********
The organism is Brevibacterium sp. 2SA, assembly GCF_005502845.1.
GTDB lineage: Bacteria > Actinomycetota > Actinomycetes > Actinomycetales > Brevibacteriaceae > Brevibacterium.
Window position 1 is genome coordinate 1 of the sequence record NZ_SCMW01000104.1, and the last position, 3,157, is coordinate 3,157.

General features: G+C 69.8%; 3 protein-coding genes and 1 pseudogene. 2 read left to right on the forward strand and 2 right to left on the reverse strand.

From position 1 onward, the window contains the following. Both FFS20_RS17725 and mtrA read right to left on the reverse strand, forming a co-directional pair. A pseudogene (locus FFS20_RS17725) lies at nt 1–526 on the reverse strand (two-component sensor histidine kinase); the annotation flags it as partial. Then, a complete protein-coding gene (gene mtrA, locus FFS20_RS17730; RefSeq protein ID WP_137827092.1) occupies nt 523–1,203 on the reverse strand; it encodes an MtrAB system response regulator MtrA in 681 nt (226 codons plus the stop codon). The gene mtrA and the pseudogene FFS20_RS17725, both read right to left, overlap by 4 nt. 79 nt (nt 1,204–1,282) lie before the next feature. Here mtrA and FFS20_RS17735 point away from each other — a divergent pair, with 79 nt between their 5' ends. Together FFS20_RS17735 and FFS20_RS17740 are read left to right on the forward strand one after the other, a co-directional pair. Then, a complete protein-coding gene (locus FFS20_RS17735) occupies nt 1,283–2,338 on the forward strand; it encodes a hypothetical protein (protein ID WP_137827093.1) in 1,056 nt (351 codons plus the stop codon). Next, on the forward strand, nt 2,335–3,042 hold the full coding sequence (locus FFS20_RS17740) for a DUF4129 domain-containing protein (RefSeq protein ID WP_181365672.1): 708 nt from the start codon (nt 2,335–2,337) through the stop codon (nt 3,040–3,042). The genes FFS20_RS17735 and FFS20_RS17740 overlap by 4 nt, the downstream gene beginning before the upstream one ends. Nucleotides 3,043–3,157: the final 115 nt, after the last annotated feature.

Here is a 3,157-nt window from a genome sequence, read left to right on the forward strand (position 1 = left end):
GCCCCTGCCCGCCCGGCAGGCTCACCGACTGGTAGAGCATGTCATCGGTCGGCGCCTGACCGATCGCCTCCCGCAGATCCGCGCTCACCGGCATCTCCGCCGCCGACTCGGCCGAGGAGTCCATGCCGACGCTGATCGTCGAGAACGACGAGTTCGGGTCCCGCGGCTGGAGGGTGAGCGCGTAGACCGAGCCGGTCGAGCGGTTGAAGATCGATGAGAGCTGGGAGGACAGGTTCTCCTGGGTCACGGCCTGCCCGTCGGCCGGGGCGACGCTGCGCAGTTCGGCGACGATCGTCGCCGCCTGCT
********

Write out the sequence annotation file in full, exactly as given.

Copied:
The organism is Brevibacterium sp. 2SA, assembly GCF_005502845.1.
GTDB lineage: Bacteria > Actinomycetota > Actinomycetes > Actinomycetales > Brevibacteriaceae > Brevibacterium.
Window position 1 is genome coordinate 1 of the sequence record NZ_SCMW01000104.1, and the last position, 3,157, is coordinate 3,157.

General features: G+C 69.8%; 3 protein-coding genes and 1 pseudogene. 2 read left to right on the forward strand and 2 right to left on the reverse strand.

From position 1 onward, the window contains the following. Both FFS20_RS17725 and mtrA read right to left on the reverse strand, forming a co-directional pair. A pseudogene (locus FFS20_RS17725) lies at nt 1–526 on the reverse strand (two-component sensor histidine kinase); the annotation flags it as partial. Then, a complete protein-coding gene (gene mtrA, locus FFS20_RS17730; RefSeq protein ID WP_137827092.1) occupies nt 523–1,203 on the reverse strand; it encodes an MtrAB system response regulator MtrA in 681 nt (226 codons plus the stop codon). The gene mtrA and the pseudogene FFS20_RS17725, both read right to left, overlap by 4 nt. 79 nt (nt 1,204–1,282) lie before the next feature. Here mtrA and FFS20_RS17735 point away from each other — a divergent pair, with 79 nt between their 5' ends. Together FFS20_RS17735 and FFS20_RS17740 are read left to right on the forward strand one after the other, a co-directional pair. Then, a complete protein-coding gene (locus FFS20_RS17735) occupies nt 1,283–2,338 on the forward strand; it encodes a hypothetical protein (protein ID WP_137827093.1) in 1,056 nt (351 codons plus the stop codon). Next, on the forward strand, nt 2,335–3,042 hold the full coding sequence (locus FFS20_RS17740) for a DUF4129 domain-containing protein (RefSeq protein ID WP_181365672.1): 708 nt from the start codon (nt 2,335–2,337) through the stop codon (nt 3,040–3,042). The genes FFS20_RS17735 and FFS20_RS17740 overlap by 4 nt, the downstream gene beginning before the upstream one ends. Nucleotides 3,043–3,157: the final 115 nt, after the last annotated feature.

Here is a 3,157-nt window from a genome sequence, read left to right on the forward strand (position 1 = left end):
GCCCCTGCCCGCCCGGCAGGCTCACCGACTGGTAGAGCATGTCATCGGTCGGCGCCTGACCGATCGCCTCCCGCAGATCCGCGCTCACCGGCATCTCCGCCGCCGACTCGGCCGAGGAGTCCATGCCGACGCTGATCGTCGAGAACGACGAGTTCGGGTCCCGCGGCTGGAGGGTGAGCGCGTAGACCGAGCCGGTCGAGCGGTTGAAGATCGATGAGAGCTGGGAGGACAGGTTCTCCTGGGTCACGGCCTGCCCGTCGGCCGGGGCGACGCTGCGCAGTTCGGCGACGATCGTCGCCGCCTGCT